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BALLISTIC CURVE
Fixed friction proportional to speed, increasing initial speed, shooting angle of 60° 


Curve studied by Jean Bernoulli in 1719, Euler in 1753, Legendre in 1782 and Jacobi in 1842. 
The ballistic curves are the trajectories of a massive point subject to a uniform gravitational field and a fluid friction force, in the opposite direction of the velocity vector, its intensity being proportional to a certain function j(v) of the absolute velocity.
1) When = 0, we get the parabola.
2) Case where = v (experimentally obtained for a low velocity; this resistance is called "viscosity")
(Linear) differential equation of motion:
(h = coefficient of friction, m = mass of the point g gravitational acceleration) Cartesian parametrization for : (initial condition M(0) = 0) with, , and . Cartesian equation: (whereas when there is no friction, it is: with ). Transcendental curve (as opposed to the parabola). 

We get curves which, as opposed to the parabolas,
have a vertical asymptote at their right end, and an oblique asymptotic
branch without asymptote, at the left end.
Opposite, figure composed of the trajectories starting from a fixed point with constant initial speed, shooting angle of 45°, and an increasing friction coefficient.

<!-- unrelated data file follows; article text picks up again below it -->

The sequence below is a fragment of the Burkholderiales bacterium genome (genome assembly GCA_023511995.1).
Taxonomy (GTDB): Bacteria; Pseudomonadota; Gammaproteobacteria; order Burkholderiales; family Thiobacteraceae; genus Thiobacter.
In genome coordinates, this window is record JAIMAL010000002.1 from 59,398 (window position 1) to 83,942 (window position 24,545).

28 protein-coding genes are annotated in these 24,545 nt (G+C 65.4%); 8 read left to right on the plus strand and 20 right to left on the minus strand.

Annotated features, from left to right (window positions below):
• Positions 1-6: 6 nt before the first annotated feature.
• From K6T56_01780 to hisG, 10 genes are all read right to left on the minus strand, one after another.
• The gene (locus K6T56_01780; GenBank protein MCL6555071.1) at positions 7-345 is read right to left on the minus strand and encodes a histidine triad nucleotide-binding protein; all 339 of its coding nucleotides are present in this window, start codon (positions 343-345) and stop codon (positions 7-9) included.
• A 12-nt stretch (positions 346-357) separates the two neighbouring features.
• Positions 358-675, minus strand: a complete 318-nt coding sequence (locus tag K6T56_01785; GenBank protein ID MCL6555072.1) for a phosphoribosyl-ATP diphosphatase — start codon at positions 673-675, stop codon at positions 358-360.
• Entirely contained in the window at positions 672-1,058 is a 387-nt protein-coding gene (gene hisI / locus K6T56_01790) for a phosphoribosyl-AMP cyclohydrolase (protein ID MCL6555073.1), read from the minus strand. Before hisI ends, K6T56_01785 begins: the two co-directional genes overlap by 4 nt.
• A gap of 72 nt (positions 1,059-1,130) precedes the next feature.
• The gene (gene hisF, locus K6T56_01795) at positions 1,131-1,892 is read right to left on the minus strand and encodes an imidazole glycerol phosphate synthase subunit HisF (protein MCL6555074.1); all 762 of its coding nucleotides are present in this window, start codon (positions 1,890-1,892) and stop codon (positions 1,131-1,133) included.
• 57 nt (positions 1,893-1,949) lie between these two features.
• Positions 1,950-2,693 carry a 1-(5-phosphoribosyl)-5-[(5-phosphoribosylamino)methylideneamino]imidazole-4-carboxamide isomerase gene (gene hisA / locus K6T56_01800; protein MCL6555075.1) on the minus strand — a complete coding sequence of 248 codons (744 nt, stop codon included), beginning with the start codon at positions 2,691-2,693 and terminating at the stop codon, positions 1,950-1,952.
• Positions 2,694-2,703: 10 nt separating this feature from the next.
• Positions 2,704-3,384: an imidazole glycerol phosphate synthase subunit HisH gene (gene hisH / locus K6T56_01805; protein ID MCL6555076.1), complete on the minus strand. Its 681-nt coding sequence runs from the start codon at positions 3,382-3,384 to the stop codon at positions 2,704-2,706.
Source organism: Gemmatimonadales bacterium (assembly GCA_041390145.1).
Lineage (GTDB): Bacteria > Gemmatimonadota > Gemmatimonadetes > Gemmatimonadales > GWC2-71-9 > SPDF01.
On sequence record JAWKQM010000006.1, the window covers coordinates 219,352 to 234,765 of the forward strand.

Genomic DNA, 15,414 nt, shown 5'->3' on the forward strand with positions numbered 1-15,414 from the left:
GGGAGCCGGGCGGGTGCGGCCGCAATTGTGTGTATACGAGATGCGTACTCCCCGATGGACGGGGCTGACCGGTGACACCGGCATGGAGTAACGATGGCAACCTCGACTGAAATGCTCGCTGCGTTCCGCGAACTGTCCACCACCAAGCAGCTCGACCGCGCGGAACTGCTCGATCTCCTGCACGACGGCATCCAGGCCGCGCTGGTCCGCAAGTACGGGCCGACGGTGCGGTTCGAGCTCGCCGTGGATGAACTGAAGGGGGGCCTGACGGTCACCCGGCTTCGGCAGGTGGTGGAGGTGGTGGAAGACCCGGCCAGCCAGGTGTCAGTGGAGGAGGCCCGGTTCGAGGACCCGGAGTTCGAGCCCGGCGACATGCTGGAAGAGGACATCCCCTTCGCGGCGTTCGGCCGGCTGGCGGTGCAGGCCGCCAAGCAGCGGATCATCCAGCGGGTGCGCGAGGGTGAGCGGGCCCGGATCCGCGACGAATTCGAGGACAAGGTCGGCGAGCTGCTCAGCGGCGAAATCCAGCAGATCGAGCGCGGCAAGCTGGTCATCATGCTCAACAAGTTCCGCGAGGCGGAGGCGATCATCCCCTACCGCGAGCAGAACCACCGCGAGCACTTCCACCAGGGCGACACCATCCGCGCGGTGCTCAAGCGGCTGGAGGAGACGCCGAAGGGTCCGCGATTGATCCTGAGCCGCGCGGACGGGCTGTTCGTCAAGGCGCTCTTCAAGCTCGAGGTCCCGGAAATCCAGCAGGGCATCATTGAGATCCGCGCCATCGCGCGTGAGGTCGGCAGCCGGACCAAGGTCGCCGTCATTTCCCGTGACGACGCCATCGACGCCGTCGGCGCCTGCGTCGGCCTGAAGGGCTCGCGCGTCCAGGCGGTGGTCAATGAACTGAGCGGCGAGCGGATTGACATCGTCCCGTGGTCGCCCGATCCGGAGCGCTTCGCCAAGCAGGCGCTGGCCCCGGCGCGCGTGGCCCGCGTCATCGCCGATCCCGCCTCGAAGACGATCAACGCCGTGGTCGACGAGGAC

Figure composed of the trajectories starting from a fixed
point with given initial speed, along with the envelope
of these trajectories (called safety parabola even though it is not a parabola).
Compare to the case without friction. 
Remark: the Cartesian equation of these curves shows that they are the medians of a line and a logarithmic curve, along the asymptote of the logarithmic curve.
3) General case.
Differential equation of motion:
which can be written:
hence , so that, with , : differential equation giving as a function of u. Substitution of into (1) gives hence, using , the parametrization of the curve as a function of u. 
Opposite, comparison between 3 ballistic curves, under
the same shooting angle and with the same initial speed:
 in blue, in space

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© Robert FERRÉOL 2017